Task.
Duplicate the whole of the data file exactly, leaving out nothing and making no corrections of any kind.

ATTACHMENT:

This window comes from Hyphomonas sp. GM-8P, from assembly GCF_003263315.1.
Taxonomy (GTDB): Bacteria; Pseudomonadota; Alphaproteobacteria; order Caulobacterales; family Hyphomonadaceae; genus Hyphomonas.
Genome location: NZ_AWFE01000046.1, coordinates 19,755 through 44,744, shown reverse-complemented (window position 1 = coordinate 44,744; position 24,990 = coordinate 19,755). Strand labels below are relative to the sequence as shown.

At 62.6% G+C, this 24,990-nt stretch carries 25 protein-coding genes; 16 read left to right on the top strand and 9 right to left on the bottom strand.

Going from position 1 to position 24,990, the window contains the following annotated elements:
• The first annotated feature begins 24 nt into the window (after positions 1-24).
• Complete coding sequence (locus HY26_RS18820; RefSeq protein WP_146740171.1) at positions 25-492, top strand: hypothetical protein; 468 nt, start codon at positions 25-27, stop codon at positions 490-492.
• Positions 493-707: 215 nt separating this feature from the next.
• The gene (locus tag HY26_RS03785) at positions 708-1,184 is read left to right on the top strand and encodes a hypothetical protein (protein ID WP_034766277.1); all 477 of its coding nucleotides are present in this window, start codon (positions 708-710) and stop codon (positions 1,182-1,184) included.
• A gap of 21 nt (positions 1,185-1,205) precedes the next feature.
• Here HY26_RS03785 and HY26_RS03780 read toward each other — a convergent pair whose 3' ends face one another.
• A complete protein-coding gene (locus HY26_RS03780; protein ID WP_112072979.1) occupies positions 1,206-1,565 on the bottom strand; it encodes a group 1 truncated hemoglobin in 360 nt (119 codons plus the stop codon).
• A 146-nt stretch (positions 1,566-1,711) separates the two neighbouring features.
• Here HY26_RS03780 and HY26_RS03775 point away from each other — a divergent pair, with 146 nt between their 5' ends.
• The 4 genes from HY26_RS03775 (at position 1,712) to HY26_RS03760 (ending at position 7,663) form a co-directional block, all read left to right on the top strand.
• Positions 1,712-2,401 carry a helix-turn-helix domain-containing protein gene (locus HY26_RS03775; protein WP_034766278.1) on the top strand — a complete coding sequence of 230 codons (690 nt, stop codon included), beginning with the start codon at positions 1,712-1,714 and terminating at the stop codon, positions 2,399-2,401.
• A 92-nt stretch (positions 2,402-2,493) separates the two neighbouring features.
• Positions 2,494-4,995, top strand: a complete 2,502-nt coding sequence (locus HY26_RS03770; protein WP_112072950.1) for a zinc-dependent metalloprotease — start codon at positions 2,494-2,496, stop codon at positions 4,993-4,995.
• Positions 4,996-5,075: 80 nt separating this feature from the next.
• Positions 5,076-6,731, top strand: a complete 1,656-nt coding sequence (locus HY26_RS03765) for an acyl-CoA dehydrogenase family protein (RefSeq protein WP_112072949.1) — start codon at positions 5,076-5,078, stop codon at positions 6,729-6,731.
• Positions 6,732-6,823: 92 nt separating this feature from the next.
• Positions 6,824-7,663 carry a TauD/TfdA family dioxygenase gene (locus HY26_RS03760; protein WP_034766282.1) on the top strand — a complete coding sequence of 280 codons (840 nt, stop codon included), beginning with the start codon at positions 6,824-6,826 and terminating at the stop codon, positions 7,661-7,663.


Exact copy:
This window comes from Hyphomonas sp. GM-8P, from assembly GCF_003263315.1.
Taxonomy (GTDB): Bacteria; Pseudomonadota; Alphaproteobacteria; order Caulobacterales; family Hyphomonadaceae; genus Hyphomonas.
Genome location: NZ_AWFE01000046.1, coordinates 19,755 through 44,744, shown reverse-complemented (window position 1 = coordinate 44,744; position 24,990 = coordinate 19,755). Strand labels below are relative to the sequence as shown.

At 62.6% G+C, this 24,990-nt stretch carries 25 protein-coding genes; 16 read left to right on the top strand and 9 right to left on the bottom strand.

Going from position 1 to position 24,990, the window contains the following annotated elements:
• The first annotated feature begins 24 nt into the window (after positions 1-24).
• Complete coding sequence (locus HY26_RS18820; RefSeq protein WP_146740171.1) at positions 25-492, top strand: hypothetical protein; 468 nt, start codon at positions 25-27, stop codon at positions 490-492.
• Positions 493-707: 215 nt separating this feature from the next.
• The gene (locus tag HY26_RS03785) at positions 708-1,184 is read left to right on the top strand and encodes a hypothetical protein (protein ID WP_034766277.1); all 477 of its coding nucleotides are present in this window, start codon (positions 708-710) and stop codon (positions 1,182-1,184) included.
• A gap of 21 nt (positions 1,185-1,205) precedes the next feature.
• Here HY26_RS03785 and HY26_RS03780 read toward each other — a convergent pair whose 3' ends face one another.
• A complete protein-coding gene (locus HY26_RS03780; protein ID WP_112072979.1) occupies positions 1,206-1,565 on the bottom strand; it encodes a group 1 truncated hemoglobin in 360 nt (119 codons plus the stop codon).
• A 146-nt stretch (positions 1,566-1,711) separates the two neighbouring features.
• Here HY26_RS03780 and HY26_RS03775 point away from each other — a divergent pair, with 146 nt between their 5' ends.
• The 4 genes from HY26_RS03775 (at position 1,712) to HY26_RS03760 (ending at position 7,663) form a co-directional block, all read left to right on the top strand.
• Positions 1,712-2,401 carry a helix-turn-helix domain-containing protein gene (locus HY26_RS03775; protein WP_034766278.1) on the top strand — a complete coding sequence of 230 codons (690 nt, stop codon included), beginning with the start codon at positions 1,712-1,714 and terminating at the stop codon, positions 2,399-2,401.
• A 92-nt stretch (positions 2,402-2,493) separates the two neighbouring features.
• Positions 2,494-4,995, top strand: a complete 2,502-nt coding sequence (locus HY26_RS03770; protein WP_112072950.1) for a zinc-dependent metalloprotease — start codon at positions 2,494-2,496, stop codon at positions 4,993-4,995.
• Positions 4,996-5,075: 80 nt separating this feature from the next.
• Positions 5,076-6,731, top strand: a complete 1,656-nt coding sequence (locus HY26_RS03765) for an acyl-CoA dehydrogenase family protein (RefSeq protein WP_112072949.1) — start codon at positions 5,076-5,078, stop codon at positions 6,729-6,731.
• Positions 6,732-6,823: 92 nt separating this feature from the next.
• Positions 6,824-7,663 carry a TauD/TfdA family dioxygenase gene (locus HY26_RS03760; protein WP_034766282.1) on the top strand — a complete coding sequence of 280 codons (840 nt, stop codon included), beginning with the start codon at positions 6,824-6,826 and terminating at the stop codon, positions 7,661-7,663.